Yeah, that’s a great question. I think, you know, for young photographers, I think it’s really, really important to explore, and to experiment, and to really take the camera or whatever, you know, wherever you’re inclined to go. And, and I think it’s also important to try a lot of different things. I mean, I think as a photographer, you know, this sounds really rudimentary, but I mean, the first question of photographer has to answer is, what am I going to take a picture of, because it’s such a big world, you know, we go outside and, and are we going to take pictures of like, insects on a leaf are we going to take pictures of, you know, the moon, and the stars are we going to take pictures of people on the streets, you know, there’s just like, the whole world is out there. And it really just depends on what we’re really drawn to. And so, you know, when I started photographing concerts, it really turned into a real obsession with photographing youth culture. And at that time, I was photographing a lot of people my own age. And as this, you know, the connection and understanding of youth culture, matured, as I got older, the subjects in my photographs remained the same. There’s a very strange kind of, you know, as I get older, like, the subject matter is still the same, which I think is just a really interesting commentary on like, I don’t know, my relationship with, you know, with ageing, and, you know, and, and, and the sort of, you know, you know, beautiful naivety of youth culture, and so that really became my focus, um, and it’s been my focus for the past, it’s hard to imagine 30 plus years, but at the same time, you know, I think, if you if you are a photographer, you photograph like, many, many things, you know, I take my camera on vacation with me, I’m always shooting landscapes and, you know, pictures you know, local things, people, objects, still rapes, all kinds of stuff. So, I mean, you know, I kind of I’m definitely one of those, like, very possessed photographers to just take the picture of everything. But, and that keeps me very, you know, interested in the world and I guess, you know, well rounded as an artist, but the focus of my work has largely built on youth culture.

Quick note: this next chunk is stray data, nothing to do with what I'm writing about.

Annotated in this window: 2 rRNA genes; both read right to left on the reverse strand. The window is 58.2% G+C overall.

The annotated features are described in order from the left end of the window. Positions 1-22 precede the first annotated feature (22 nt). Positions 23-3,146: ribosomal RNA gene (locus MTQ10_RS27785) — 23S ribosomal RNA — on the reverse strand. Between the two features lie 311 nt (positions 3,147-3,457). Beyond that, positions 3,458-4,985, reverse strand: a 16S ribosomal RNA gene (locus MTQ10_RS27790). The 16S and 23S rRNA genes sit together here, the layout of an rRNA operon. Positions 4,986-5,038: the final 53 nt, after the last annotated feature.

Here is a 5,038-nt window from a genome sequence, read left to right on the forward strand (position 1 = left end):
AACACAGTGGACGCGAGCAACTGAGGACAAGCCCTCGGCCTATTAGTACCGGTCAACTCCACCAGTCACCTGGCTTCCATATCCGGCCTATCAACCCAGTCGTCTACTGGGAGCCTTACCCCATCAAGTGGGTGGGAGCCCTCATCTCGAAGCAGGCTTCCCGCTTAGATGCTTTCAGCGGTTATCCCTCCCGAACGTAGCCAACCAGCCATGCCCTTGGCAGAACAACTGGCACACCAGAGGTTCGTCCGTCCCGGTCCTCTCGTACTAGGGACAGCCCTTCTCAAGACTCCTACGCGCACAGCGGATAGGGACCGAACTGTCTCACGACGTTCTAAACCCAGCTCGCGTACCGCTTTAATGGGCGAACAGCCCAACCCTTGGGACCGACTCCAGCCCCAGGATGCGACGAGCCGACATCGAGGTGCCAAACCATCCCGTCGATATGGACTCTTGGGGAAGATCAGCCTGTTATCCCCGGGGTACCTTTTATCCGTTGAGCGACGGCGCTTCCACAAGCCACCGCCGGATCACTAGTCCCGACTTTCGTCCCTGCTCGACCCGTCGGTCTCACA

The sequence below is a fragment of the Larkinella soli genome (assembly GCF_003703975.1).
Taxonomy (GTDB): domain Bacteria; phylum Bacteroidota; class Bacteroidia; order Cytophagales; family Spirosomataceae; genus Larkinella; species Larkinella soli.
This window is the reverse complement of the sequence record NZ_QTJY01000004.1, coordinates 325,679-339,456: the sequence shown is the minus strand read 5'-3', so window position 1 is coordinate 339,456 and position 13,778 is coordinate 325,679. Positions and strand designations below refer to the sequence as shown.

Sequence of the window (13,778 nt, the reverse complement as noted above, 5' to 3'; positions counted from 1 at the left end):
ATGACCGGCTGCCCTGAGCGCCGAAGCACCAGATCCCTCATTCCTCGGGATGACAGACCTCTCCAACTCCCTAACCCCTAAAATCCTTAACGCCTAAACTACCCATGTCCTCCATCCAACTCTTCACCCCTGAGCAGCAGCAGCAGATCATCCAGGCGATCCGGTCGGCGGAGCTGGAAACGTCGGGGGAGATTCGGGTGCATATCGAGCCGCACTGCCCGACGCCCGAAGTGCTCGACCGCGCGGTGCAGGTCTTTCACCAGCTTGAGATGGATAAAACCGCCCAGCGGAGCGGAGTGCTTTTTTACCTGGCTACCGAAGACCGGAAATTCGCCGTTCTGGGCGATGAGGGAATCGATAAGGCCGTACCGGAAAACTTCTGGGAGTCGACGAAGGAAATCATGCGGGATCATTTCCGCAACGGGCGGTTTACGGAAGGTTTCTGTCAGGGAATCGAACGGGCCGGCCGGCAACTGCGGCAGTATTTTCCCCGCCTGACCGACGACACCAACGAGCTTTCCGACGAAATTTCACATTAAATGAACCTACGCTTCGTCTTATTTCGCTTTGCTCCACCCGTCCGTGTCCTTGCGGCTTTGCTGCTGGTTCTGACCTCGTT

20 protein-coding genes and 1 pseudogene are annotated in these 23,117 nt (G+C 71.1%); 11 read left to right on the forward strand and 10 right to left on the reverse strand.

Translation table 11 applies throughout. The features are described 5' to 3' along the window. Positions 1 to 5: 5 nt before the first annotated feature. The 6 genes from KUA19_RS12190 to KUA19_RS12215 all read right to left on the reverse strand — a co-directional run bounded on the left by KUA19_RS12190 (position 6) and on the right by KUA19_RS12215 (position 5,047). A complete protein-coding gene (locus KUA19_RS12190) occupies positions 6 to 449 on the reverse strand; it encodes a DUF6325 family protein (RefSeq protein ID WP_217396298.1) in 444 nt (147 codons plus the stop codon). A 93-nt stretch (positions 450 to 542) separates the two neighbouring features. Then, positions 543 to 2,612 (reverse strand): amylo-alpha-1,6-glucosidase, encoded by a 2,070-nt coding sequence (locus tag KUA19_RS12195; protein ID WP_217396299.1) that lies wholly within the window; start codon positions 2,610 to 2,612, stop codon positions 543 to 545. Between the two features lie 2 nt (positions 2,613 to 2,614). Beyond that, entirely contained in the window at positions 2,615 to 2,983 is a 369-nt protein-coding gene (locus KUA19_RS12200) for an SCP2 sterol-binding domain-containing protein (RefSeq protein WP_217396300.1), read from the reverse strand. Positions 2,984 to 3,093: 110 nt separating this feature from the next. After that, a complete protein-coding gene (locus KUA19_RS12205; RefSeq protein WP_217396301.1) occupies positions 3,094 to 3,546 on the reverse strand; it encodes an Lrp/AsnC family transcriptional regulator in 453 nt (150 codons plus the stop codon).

Stanley Aryanto – The Wicked Hunt 9:32
Yeah, no, 100% and thanks for sharing that. Now. It’s, it’s really interesting. I want to hear this, this mistake from you, you know, I’ll ask your perspective to youth culture. Or shifted or has it ever been shifted, you know, throughout your lifetime because like you say, you looking at it from a different lens, right. You started off as you know, you have this kind of like friends Then all sudden steer like, way, you know, as you grow older is like the gap is getting bigger and you know, the things that people do kind of shifted as well with the culture and the technology. Right? So how has that journey been of youth culture, from your perspective, but also from the world perspective, in terms of technological advance culture shift and all that stuff?
Barry Sutton 10:31